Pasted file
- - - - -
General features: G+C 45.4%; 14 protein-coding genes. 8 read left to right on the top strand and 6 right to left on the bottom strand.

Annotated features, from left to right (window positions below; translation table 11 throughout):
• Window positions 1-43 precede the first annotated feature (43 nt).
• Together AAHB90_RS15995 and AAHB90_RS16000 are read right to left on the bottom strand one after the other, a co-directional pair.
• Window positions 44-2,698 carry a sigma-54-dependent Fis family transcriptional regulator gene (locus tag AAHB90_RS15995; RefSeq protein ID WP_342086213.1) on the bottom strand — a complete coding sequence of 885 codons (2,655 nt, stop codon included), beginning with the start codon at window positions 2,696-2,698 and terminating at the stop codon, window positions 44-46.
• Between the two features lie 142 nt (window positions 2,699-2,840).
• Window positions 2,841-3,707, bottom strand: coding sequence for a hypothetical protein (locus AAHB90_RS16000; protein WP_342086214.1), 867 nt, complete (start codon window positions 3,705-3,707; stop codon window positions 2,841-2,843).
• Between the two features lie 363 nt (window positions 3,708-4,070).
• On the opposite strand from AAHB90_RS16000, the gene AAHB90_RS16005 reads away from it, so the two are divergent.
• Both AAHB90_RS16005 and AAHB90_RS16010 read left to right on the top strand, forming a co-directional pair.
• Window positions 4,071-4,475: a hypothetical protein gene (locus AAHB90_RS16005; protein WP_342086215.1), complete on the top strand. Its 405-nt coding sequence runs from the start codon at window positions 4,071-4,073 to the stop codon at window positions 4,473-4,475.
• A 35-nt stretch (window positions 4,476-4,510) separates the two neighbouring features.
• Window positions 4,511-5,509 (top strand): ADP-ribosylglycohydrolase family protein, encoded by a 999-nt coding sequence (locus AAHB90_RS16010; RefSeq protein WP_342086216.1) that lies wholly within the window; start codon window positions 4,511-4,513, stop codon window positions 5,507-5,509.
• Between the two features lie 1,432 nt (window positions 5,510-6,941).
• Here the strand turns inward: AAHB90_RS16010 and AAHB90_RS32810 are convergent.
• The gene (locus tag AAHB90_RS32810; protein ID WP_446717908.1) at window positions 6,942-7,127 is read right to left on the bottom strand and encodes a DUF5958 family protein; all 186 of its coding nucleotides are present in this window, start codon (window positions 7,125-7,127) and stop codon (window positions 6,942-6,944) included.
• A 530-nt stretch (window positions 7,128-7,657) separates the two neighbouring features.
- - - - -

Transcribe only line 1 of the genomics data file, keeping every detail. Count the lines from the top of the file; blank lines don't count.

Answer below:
General features: G+C 45.4%; 14 protein-coding genes. 8 read left to right on the top strand and 6 right to left on the bottom strand.